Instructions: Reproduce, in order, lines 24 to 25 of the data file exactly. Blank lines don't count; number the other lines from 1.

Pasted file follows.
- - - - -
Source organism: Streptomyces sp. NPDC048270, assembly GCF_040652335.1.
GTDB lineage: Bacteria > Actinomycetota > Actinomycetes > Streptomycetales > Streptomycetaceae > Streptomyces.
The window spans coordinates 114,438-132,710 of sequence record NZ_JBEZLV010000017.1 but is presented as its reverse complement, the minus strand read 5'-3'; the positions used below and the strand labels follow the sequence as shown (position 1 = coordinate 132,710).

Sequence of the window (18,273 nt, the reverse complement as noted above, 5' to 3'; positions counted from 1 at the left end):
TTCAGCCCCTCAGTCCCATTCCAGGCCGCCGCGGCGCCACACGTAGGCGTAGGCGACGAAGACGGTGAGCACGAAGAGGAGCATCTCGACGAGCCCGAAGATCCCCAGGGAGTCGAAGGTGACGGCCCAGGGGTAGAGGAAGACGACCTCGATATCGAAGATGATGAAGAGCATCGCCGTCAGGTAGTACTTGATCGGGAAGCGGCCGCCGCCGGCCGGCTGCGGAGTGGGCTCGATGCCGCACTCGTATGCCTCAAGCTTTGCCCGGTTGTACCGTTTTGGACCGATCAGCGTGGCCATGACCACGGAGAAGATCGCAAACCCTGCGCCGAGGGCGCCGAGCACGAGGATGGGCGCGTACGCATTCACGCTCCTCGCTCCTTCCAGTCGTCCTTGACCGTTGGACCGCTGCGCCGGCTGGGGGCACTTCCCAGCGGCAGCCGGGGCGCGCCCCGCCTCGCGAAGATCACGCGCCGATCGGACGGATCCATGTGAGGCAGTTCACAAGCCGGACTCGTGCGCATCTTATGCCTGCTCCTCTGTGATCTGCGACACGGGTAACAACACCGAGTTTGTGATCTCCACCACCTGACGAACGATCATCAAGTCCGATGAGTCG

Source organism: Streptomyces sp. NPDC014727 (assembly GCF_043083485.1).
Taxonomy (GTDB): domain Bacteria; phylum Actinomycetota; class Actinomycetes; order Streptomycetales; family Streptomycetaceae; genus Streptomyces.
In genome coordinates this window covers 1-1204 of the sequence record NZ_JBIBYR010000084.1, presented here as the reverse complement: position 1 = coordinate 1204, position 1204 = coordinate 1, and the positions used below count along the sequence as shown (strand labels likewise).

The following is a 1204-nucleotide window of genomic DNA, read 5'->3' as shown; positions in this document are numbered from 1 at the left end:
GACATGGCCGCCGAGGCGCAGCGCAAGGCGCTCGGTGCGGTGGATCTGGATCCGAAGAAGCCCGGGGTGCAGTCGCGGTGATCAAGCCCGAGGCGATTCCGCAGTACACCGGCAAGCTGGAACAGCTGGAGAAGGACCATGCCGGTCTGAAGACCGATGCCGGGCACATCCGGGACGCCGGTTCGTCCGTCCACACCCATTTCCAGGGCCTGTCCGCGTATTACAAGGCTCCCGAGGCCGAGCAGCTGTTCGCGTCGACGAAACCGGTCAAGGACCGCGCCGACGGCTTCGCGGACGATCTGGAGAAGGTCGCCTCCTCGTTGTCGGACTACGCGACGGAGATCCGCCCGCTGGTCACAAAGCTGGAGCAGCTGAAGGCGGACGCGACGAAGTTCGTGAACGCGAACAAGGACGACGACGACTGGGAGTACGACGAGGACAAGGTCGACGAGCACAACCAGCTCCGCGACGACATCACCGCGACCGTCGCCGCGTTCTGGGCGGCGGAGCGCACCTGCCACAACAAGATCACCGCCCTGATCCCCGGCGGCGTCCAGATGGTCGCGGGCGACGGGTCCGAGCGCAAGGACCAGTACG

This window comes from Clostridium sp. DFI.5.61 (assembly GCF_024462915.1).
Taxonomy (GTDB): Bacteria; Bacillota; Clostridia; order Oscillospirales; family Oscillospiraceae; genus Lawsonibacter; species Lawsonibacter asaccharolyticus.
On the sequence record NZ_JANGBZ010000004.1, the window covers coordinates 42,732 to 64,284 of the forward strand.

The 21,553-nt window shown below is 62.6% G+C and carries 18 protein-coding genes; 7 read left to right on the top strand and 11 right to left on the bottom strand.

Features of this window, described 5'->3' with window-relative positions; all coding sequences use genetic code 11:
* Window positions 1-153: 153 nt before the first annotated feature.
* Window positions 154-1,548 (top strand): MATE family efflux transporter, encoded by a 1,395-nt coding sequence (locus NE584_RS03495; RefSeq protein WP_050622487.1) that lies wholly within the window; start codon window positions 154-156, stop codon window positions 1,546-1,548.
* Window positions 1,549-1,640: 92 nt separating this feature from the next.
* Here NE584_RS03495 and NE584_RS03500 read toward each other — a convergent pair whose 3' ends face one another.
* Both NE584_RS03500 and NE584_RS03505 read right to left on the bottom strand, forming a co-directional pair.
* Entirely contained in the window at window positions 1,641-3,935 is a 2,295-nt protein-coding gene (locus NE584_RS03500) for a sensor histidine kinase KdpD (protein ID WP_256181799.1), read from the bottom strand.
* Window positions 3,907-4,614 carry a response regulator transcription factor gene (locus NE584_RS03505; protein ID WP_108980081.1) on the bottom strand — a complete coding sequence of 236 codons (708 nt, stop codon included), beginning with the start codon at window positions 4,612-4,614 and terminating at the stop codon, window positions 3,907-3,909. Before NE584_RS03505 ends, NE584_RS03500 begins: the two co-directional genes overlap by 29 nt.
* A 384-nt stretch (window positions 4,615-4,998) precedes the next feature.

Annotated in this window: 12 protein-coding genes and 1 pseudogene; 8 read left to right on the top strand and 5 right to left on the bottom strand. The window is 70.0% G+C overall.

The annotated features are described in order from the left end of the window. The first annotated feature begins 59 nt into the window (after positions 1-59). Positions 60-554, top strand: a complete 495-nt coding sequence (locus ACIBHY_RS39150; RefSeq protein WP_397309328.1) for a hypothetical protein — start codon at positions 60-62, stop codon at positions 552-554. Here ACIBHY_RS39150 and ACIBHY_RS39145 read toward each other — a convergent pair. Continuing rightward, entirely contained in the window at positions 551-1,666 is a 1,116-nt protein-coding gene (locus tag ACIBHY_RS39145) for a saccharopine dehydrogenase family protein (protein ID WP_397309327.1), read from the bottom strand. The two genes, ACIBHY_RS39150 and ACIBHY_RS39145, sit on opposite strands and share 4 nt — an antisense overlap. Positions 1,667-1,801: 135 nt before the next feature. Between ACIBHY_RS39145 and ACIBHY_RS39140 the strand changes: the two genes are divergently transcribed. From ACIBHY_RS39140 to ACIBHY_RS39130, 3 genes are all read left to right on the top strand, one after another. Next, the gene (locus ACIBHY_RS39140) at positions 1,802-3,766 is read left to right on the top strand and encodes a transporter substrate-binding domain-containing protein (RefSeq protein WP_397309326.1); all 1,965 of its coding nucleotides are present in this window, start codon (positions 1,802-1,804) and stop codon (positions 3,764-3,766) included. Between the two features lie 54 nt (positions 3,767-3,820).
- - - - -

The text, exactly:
Annotated in this window: 12 protein-coding genes and 1 pseudogene; 8 read left to right on the top strand and 5 right to left on the bottom strand. The window is 70.0% G+C overall.

The annotated features are described in order from the left end of the window. The first annotated feature begins 59 nt into the window (after positions 1-59). Positions 60-554, top strand: a complete 495-nt coding sequence (locus ACIBHY_RS39150; RefSeq protein WP_397309328.1) for a hypothetical protein — start codon at positions 60-62, stop codon at positions 552-554. Here ACIBHY_RS39150 and ACIBHY_RS39145 read toward each other — a convergent pair. Continuing rightward, entirely contained in the window at positions 551-1,666 is a 1,116-nt protein-coding gene (locus tag ACIBHY_RS39145) for a saccharopine dehydrogenase family protein (protein ID WP_397309327.1), read from the bottom strand. The two genes, ACIBHY_RS39150 and ACIBHY_RS39145, sit on opposite strands and share 4 nt — an antisense overlap. Positions 1,667-1,801: 135 nt before the next feature. Between ACIBHY_RS39145 and ACIBHY_RS39140 the strand changes: the two genes are divergently transcribed. From ACIBHY_RS39140 to ACIBHY_RS39130, 3 genes are all read left to right on the top strand, one after another. Next, the gene (locus ACIBHY_RS39140) at positions 1,802-3,766 is read left to right on the top strand and encodes a transporter substrate-binding domain-containing protein (RefSeq protein WP_397309326.1); all 1,965 of its coding nucleotides are present in this window, start codon (positions 1,802-1,804) and stop codon (positions 3,764-3,766) included. Between the two features lie 54 nt (positions 3,767-3,820).